We are first renewed in our hearts when the Holy Spirit infiltrates our self-focused and self-worshipping lives and replaces our stone hearts that cannot care about the things of God – and puts a heart of flesh in its place. Once this transformation takes place, we begin to see our sin as it is, and we are ashamed of it. God then starts to infiltrate our thinking with His truth in whatever method he chooses to insert it – pastors, preachers, evangelists, past Christian experiences, lay Christian interactions – however he brings it upon us, he converts our minds with these things. Our minds, now renewed, begin to ruminate on the truths of God – first in anger, then with open minds, then in obedience. Finally, our speech is renewed as we confess with our mouths that Jesus the Lord is the Christ of God, and that his salvation is both sufficient to cover the full breadth and depth of our sin debt before our creator, and also efficient in that it is applied to our lives and that we now walk in light of this change in our being.

That mass of renewals is merely the first step of our walk in Christ. That’s our first external understanding that our lives have been converted to Christ for his glory and not our own. The next set of renewals begin to change our interactions with the world. Our old habits and old thoughts begin to bother us. The Holy Spirit, finished with the replacement of our hearts, now reignites our consciences that have been seared from years of neglect and abuse. This God-fueled conscience now begins to whittle away at our idols and prompting us to abandon them for the sake of Christ. They are different for all people , but all have the same focus – to take our eyes off of Christ and to fall back into the old patterns that we are comfortable with. For some people it comes quickly – this abandoning of our old ways, but for most it takes time. We begin to learn about who God really is, in contrast to what we think he is. We start to desire to know God more intently, and seek him out in both good teaching, and in study of his word.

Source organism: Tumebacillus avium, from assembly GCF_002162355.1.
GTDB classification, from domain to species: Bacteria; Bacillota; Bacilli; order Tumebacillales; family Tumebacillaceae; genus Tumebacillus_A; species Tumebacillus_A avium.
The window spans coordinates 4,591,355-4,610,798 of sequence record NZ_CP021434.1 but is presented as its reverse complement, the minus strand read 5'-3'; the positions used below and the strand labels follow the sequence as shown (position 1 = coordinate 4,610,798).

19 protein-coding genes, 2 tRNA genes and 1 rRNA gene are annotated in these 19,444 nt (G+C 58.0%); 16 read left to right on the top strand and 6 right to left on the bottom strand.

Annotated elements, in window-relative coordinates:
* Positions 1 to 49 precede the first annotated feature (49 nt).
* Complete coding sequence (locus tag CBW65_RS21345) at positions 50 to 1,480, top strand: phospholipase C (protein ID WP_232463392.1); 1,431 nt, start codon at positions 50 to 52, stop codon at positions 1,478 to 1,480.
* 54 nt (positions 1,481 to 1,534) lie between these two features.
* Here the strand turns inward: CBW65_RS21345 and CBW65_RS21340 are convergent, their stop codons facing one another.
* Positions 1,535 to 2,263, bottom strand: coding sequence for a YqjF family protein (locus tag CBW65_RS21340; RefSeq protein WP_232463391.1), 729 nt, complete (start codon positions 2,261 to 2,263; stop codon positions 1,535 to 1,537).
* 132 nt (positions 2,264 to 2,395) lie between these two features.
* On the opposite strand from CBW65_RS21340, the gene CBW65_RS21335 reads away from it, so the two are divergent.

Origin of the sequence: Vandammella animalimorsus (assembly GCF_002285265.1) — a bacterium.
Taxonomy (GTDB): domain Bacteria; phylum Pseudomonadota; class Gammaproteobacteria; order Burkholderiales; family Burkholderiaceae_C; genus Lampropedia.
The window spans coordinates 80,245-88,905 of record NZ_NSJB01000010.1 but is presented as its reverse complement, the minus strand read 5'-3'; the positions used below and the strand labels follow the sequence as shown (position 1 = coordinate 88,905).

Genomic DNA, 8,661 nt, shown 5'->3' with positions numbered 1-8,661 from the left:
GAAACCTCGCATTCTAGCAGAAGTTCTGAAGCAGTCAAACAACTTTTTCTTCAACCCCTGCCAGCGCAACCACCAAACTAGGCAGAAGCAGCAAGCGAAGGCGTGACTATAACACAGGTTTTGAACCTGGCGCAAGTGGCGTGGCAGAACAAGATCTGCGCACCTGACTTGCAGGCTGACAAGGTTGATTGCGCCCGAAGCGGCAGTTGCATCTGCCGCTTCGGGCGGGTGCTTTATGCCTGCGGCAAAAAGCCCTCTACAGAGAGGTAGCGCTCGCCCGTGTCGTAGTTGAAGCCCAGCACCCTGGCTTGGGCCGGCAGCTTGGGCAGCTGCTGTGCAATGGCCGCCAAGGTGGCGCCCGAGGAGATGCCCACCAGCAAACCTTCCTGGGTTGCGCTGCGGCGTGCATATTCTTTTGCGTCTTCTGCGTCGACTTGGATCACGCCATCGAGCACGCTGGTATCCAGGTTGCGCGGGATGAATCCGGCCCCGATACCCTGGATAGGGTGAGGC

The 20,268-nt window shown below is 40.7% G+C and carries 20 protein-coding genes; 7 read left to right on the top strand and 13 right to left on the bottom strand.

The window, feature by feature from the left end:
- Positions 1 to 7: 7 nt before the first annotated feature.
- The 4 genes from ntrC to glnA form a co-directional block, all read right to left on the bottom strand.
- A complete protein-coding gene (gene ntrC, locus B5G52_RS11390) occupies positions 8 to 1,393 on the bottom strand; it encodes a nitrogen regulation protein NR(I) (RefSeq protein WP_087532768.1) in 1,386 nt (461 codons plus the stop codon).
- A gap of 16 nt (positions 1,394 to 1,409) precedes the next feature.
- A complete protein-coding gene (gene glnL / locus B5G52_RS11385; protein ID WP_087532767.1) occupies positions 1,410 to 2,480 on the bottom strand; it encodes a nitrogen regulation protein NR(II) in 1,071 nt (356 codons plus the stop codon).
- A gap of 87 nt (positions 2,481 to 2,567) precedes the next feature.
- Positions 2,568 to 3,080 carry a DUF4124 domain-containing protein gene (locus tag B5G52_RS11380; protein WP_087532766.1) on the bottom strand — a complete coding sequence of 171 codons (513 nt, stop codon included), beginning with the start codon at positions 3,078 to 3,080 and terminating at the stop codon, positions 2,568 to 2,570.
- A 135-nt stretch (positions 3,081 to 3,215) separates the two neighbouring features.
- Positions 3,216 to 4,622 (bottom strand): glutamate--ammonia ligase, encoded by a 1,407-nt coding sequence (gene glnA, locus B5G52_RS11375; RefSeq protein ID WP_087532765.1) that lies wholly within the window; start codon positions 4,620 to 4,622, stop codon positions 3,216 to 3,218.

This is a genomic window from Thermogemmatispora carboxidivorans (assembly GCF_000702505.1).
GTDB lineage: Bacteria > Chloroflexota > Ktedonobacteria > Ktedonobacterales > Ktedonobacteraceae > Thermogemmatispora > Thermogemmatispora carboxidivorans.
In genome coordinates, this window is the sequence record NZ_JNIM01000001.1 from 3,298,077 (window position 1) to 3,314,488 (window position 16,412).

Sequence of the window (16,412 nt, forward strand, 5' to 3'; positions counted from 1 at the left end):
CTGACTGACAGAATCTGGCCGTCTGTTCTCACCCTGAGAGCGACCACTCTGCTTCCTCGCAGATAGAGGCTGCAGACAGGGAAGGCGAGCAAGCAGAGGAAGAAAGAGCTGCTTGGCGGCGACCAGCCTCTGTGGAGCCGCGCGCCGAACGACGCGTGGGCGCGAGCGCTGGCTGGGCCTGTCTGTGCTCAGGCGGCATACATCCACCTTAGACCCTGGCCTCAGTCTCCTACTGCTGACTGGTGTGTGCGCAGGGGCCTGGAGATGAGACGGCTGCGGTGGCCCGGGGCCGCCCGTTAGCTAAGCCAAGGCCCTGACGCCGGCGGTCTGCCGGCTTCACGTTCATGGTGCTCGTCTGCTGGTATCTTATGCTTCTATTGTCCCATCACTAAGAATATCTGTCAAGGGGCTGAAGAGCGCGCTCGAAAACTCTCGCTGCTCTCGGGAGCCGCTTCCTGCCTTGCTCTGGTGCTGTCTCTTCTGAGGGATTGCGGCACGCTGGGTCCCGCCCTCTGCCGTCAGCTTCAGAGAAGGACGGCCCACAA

In this new understanding of who God is we learn that he is not on our side, but God is on his own side. God was not created for our good pleasure, but we were created for his. Our lives are not created for pursuit of our own desires, but to serve him in all that we do. Whatever we do, wherever it is done, is to the glory of God and Jesus his Christ. Our salvation was purchased so that we would be purchased back from our slavery to our own desires, and instead to glorify God in truth.

This is the “new self”. The “old self” was that which we were before, but that “self” is dead. It rots in the coffin of our salvation – forever dead and gone. Any time we try to revert back to our old ways, we bear the stench of that rotting corpse and it burdens us until we forsake it again in repentance and rush to wear again the “new self”.

This “new self” is free from the burdens of our old self. It no longer desires the things that we loved in the past. The “new self” is created much like Adam was – free from the hard-wired desire for self pleasure, and free to worship and serve God as he is. As Adam was created “in the likeness of God”, so we are created in same likeness – in true righteousness and in holiness.